THE last apartheid president, FW de Klerk. | Henk Kruger African News Agency (ANA)
THE last apartheid president, FW de Klerk. | Henk Kruger African News Agency (ANA)

FW de Klerk to have a private funeral on Sunday; no media allowed

By Kailene Pillay Time of article published Nov 14, 2021

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THE funeral of the last apartheid government president FW De Klerk will take place privately next Sunday, his foundation has announced.

The FW de Klerk Foundation said the former president’s cremation and funeral will take place on Sunday, November 21, and it would be a private ceremony for family members.

“It will not be open to the media,” read the brief statement.

De Klerk, 85, died at his Fresnaye home on Thursday morning following his struggle against mesothelioma cancer.

Since his death, critics have been weighing in on whether he should get a state funeral or not.

The EFF has been one of the parties that have criticised De Klerk for his part in upholding the apartheid regime.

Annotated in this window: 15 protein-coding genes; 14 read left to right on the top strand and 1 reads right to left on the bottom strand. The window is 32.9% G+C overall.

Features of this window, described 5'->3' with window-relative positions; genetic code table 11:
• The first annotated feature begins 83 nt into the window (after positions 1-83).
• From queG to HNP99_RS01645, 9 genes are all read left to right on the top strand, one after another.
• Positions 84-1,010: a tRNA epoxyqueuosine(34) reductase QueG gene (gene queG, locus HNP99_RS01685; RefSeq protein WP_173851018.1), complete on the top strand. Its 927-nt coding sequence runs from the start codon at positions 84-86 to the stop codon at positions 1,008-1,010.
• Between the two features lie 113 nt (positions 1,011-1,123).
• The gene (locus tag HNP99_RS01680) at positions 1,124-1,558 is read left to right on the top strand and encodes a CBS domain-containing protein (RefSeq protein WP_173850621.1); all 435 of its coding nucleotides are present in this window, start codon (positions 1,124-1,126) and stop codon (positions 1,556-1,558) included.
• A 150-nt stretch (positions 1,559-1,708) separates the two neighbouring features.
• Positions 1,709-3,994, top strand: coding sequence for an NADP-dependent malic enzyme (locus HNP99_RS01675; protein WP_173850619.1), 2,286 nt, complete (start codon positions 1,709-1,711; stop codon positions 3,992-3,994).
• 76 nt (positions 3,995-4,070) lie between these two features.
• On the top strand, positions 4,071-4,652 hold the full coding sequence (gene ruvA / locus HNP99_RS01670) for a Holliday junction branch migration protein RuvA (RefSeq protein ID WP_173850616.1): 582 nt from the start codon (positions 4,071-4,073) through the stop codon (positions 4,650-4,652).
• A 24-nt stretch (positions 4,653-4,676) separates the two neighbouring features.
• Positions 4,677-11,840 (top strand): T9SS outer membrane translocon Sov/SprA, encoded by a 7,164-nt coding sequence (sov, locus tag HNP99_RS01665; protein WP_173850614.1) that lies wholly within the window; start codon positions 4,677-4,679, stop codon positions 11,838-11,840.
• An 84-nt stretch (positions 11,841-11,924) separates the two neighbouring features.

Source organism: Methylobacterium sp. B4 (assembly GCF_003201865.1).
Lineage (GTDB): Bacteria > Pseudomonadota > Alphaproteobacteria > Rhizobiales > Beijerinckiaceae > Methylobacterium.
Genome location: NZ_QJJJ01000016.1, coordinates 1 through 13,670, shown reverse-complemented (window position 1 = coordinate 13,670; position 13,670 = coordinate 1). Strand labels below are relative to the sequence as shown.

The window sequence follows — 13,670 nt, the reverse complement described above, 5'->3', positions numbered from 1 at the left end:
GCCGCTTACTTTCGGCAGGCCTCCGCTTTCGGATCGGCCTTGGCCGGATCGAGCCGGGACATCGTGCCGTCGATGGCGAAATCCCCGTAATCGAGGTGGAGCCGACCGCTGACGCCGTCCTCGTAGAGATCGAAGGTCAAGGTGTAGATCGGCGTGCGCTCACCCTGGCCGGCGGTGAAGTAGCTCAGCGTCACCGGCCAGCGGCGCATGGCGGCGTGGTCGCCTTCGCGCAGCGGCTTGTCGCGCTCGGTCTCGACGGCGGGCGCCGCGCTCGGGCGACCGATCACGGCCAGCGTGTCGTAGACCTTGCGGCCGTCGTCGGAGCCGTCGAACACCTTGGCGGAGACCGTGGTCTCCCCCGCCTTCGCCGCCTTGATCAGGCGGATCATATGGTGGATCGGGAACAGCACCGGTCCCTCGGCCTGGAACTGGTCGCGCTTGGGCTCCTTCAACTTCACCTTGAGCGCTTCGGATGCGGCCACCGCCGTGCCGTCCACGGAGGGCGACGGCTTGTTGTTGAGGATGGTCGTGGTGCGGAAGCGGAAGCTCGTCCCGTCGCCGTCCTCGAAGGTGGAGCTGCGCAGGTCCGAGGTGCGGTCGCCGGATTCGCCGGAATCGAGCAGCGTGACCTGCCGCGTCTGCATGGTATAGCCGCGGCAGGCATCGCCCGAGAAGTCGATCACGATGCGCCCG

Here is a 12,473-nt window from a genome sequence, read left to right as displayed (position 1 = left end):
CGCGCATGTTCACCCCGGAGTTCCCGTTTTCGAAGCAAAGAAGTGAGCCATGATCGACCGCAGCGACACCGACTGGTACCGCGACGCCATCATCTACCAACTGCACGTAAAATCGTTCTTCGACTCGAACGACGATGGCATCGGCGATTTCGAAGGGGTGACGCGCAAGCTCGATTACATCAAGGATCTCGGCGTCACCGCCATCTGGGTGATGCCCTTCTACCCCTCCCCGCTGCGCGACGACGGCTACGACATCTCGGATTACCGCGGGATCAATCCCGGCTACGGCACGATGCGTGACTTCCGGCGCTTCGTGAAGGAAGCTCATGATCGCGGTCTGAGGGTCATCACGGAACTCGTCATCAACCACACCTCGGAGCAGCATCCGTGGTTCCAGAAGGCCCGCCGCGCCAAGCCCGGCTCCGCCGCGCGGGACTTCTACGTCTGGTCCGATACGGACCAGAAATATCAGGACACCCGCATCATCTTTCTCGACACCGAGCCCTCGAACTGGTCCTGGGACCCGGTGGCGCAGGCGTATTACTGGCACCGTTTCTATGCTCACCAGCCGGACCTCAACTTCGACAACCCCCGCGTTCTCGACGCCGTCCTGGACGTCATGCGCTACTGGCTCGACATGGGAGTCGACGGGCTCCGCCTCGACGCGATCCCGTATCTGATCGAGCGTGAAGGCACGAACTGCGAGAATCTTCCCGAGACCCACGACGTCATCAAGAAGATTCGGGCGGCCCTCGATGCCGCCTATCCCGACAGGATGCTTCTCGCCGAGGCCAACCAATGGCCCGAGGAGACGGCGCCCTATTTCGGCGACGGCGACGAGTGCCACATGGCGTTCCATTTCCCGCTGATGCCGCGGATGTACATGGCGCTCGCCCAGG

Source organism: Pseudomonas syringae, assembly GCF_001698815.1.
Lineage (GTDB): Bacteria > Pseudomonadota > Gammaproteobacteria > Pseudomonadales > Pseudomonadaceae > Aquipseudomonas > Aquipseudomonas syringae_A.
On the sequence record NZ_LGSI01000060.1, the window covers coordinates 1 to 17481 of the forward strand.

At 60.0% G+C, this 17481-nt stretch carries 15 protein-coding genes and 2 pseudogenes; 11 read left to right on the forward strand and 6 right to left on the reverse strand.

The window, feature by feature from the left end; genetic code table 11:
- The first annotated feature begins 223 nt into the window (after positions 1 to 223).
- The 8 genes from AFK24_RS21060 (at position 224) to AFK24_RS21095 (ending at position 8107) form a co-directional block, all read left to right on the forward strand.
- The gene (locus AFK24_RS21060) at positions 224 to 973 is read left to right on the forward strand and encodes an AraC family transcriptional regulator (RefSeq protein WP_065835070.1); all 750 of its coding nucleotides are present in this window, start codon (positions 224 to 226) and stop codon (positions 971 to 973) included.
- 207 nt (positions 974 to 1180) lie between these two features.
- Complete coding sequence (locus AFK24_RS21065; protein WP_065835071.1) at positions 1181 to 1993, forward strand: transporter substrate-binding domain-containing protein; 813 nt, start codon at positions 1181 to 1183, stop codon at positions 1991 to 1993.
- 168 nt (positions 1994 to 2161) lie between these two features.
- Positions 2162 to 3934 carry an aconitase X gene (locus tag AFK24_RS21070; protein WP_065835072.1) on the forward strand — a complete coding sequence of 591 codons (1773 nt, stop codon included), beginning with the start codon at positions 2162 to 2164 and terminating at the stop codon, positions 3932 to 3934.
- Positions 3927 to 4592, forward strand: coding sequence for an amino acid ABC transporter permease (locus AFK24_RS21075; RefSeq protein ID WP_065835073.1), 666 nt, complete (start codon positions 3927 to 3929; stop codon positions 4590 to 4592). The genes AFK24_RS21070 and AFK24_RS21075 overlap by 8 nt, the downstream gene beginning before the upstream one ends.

In a statement released by the party on Thursday evening, the EFF said it will oppose “a state funeral for a man who died without accounting for the blood on his hands”.

Since his death, ordinary South Africans, including expert political commentators, have been left divided over the legacy of De Klerk.

While being hailed by some for his crucial role in the country’s transition from the apartheid regime to a constitutional democracy, others viewed De Klerk with unforgiving eyes, saying that his stance was always that of supporting white power.

Moments after announcing his passing, his foundation shared a video of the 85-year-old’s last message to citizens.

He shared that his views on apartheid had changed significantly since the 1980s.

De Klerk apologised for the damage which apartheid caused to non-whites.

The apology, he said, was not only in his capacity as the former leader of the National Party, but also as an individual.

“Allow me in this last message to share with you the fact that since the early 80s, my views have changed completely. It was as if I had a conversion and in my hearts of hearts realised that apartheid was wrong,” he said.

A controversial storm circled De Klerk last year when he said that apartheid was not a crime against humanity.

He received severe criticism from political parties and NGOs for those remarks.

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Political Bureau

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